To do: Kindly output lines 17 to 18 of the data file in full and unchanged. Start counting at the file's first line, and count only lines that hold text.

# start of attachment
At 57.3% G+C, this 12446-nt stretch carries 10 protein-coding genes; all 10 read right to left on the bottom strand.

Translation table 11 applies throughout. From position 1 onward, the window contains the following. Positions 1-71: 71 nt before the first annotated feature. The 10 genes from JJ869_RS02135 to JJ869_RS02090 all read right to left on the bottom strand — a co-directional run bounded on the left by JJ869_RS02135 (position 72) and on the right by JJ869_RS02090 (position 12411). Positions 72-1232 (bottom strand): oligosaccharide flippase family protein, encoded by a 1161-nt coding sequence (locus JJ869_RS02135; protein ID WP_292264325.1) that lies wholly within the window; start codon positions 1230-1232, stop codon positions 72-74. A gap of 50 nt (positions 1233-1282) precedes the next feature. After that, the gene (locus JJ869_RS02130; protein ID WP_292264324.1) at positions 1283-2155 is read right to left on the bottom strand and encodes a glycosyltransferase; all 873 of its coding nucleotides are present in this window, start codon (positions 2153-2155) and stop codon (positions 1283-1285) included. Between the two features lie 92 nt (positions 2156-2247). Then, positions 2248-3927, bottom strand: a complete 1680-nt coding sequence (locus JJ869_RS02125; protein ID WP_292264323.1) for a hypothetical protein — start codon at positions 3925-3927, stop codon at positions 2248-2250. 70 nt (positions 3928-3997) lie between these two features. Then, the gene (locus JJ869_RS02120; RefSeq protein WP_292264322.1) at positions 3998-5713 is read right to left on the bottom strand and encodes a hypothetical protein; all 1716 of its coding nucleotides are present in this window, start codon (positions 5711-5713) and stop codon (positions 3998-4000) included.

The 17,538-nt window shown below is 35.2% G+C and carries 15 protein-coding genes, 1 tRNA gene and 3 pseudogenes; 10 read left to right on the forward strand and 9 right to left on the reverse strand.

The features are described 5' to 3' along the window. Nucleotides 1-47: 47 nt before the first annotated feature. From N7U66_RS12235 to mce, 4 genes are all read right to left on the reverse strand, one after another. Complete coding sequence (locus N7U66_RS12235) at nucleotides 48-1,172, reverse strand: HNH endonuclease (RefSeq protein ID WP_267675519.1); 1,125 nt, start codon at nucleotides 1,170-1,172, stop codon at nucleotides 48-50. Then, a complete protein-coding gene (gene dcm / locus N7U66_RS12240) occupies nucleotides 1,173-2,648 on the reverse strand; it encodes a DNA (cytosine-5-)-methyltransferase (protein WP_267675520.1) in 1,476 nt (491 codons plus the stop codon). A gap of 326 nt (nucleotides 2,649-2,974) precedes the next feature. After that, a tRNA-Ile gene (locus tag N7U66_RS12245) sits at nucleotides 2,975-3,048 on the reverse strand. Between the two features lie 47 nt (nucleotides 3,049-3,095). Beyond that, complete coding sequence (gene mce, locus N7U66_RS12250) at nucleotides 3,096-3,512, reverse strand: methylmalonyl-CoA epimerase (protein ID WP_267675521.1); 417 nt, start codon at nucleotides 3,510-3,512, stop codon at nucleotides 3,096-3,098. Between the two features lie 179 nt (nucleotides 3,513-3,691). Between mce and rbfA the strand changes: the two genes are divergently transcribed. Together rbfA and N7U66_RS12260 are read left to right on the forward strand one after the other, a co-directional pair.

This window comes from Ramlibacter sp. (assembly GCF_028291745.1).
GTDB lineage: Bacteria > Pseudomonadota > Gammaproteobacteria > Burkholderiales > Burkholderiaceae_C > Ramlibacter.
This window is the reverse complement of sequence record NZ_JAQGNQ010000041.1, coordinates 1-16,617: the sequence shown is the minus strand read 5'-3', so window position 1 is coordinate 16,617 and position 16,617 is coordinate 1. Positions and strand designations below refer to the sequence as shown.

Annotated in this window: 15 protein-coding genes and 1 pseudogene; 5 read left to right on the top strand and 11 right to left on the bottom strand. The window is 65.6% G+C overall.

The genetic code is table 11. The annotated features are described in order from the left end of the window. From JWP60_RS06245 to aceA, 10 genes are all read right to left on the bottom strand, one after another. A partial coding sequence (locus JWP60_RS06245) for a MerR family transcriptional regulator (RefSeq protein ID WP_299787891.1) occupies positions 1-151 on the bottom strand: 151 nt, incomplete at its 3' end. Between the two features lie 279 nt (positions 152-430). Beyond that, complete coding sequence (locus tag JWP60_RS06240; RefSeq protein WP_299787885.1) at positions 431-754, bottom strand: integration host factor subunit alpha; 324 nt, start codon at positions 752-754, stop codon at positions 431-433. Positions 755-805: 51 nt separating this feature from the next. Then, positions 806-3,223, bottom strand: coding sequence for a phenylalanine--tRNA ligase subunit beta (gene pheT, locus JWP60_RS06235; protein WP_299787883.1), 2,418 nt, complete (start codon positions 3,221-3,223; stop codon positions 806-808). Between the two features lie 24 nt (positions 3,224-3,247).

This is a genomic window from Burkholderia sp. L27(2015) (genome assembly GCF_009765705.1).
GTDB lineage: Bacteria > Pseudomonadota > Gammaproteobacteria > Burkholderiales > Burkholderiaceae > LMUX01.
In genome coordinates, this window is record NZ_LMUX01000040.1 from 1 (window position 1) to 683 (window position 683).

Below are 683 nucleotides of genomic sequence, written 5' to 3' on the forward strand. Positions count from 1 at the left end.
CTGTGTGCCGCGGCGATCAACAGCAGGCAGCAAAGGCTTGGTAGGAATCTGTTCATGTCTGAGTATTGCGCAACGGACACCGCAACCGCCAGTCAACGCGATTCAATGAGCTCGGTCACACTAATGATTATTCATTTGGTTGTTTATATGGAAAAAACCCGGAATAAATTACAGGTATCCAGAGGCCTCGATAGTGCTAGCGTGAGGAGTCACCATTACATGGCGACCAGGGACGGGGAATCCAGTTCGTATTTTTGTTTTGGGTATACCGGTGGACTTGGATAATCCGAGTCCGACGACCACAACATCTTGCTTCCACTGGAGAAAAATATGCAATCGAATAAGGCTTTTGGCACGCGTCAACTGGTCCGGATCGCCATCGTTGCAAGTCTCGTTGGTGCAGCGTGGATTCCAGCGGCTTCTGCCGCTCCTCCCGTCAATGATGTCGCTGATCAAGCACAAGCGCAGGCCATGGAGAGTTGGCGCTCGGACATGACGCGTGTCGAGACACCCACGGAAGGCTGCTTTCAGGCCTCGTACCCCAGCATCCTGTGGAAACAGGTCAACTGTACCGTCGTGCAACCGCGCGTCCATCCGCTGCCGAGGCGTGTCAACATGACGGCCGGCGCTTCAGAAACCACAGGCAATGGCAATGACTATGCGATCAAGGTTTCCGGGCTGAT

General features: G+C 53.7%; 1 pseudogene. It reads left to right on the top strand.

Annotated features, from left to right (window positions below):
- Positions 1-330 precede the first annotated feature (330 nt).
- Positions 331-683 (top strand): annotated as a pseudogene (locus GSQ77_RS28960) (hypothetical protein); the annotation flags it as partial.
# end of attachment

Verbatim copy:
- Positions 1-330 precede the first annotated feature (330 nt).
- Positions 331-683 (top strand): annotated as a pseudogene (locus GSQ77_RS28960) (hypothetical protein); the annotation flags it as partial.